The Dens: Normal Development, Developmental Variants and Anomalies, and Traumatic Injuries.
William T O'Brien, Peter Shen, Paul Lee
Department of Radiology, University of California, Davis, Sacramento, Department of Radiology, David Grant USAF Medical Center, Travis AFB, California, Department of Radiology, Uniformed Services University of the Health Sciences, Bethesda, Maryland, USA
Date of Submission: 25-May-2015, Date of Acceptance: 16-Jun-2015, Date of Web Publication: 30-Jun-2015.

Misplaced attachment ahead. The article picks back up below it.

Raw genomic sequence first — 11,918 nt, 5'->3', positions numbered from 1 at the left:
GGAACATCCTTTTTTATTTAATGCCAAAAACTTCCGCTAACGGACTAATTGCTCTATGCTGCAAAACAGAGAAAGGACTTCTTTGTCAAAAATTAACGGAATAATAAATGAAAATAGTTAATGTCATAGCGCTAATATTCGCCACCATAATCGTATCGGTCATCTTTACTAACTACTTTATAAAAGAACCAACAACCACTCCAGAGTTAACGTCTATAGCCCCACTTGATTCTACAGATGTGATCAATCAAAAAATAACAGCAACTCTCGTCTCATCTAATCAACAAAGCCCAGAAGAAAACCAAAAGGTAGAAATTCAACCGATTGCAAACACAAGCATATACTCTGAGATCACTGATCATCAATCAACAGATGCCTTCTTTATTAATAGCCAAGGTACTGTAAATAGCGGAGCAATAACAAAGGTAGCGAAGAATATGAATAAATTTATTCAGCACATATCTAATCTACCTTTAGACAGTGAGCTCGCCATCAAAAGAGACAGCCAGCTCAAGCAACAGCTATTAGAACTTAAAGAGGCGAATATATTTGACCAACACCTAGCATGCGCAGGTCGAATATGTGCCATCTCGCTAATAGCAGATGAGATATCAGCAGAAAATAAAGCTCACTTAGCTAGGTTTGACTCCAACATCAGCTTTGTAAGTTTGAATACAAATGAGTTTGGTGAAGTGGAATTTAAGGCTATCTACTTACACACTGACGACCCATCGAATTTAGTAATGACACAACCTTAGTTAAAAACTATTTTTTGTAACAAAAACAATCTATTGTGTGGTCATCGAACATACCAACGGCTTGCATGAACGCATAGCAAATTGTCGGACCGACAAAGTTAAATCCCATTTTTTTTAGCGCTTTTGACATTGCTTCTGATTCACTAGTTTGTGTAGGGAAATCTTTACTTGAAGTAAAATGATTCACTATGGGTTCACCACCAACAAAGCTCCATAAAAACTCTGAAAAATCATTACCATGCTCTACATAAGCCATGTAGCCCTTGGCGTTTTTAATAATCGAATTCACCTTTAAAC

Accurate interpretation of cervical spine imagining can be challenging, especially in children and the elderly. The biomechanics of the developing pediatric spine and age-related degenerative changes predispose these patient populations to injuries centered at the craniocervical junction. In addition, congenital anomalies are common in this region, especially those associated with the axis/dens, due to its complexity in terms of development compared to other vertebral levels. The most common congenital variations of the dens include the os odontoideum and a persistent ossiculum terminale. At times, it is necessary to distinguish normal development, developmental variants, and developmental anomalies from traumatic injuries in the setting of acute traumatic injury. Key imaging features are useful to differentiate between traumatic fractures and normal or variant anatomy acutely; however, the radiologist must first have a basic understanding of the spectrum of normal developmental anatomy and its anatomic variations in order to make an accurate assessment. This review article attempts to provide the basic framework required for accurate interpretation of cervical spine imaging with a focus on the dens, specifically covering the normal development and ossification of the dens, common congenital variants and their various imaging appearances, fracture classifications, imaging appearances, and treatment options.
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